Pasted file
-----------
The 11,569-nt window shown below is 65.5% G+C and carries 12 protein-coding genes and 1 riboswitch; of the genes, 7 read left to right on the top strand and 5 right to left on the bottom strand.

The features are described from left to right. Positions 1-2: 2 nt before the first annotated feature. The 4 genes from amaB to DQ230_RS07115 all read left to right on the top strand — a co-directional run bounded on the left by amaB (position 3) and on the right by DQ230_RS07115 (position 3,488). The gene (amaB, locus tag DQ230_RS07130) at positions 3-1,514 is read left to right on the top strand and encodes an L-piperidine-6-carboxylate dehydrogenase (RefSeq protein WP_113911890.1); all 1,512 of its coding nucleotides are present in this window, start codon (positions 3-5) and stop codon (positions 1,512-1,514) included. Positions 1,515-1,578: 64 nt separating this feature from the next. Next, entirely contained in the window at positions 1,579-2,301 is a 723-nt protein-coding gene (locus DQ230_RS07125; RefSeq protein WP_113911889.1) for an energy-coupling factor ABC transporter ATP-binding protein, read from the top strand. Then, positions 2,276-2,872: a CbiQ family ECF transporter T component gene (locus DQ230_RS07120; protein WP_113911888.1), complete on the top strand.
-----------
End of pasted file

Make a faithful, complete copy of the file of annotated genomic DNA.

The 11,569-nt window shown below is 65.5% G+C and carries 12 protein-coding genes and 1 riboswitch; of the genes, 7 read left to right on the top strand and 5 right to left on the bottom strand.

The features are described from left to right. Positions 1-2: 2 nt before the first annotated feature. The 4 genes from amaB to DQ230_RS07115 all read left to right on the top strand — a co-directional run bounded on the left by amaB (position 3) and on the right by DQ230_RS07115 (position 3,488). The gene (amaB, locus tag DQ230_RS07130) at positions 3-1,514 is read left to right on the top strand and encodes an L-piperidine-6-carboxylate dehydrogenase (RefSeq protein WP_113911890.1); all 1,512 of its coding nucleotides are present in this window, start codon (positions 3-5) and stop codon (positions 1,512-1,514) included. Positions 1,515-1,578: 64 nt separating this feature from the next. Next, entirely contained in the window at positions 1,579-2,301 is a 723-nt protein-coding gene (locus DQ230_RS07125; RefSeq protein WP_113911889.1) for an energy-coupling factor ABC transporter ATP-binding protein, read from the top strand. Then, positions 2,276-2,872: a CbiQ family ECF transporter T component gene (locus DQ230_RS07120; protein WP_113911888.1), complete on the top strand.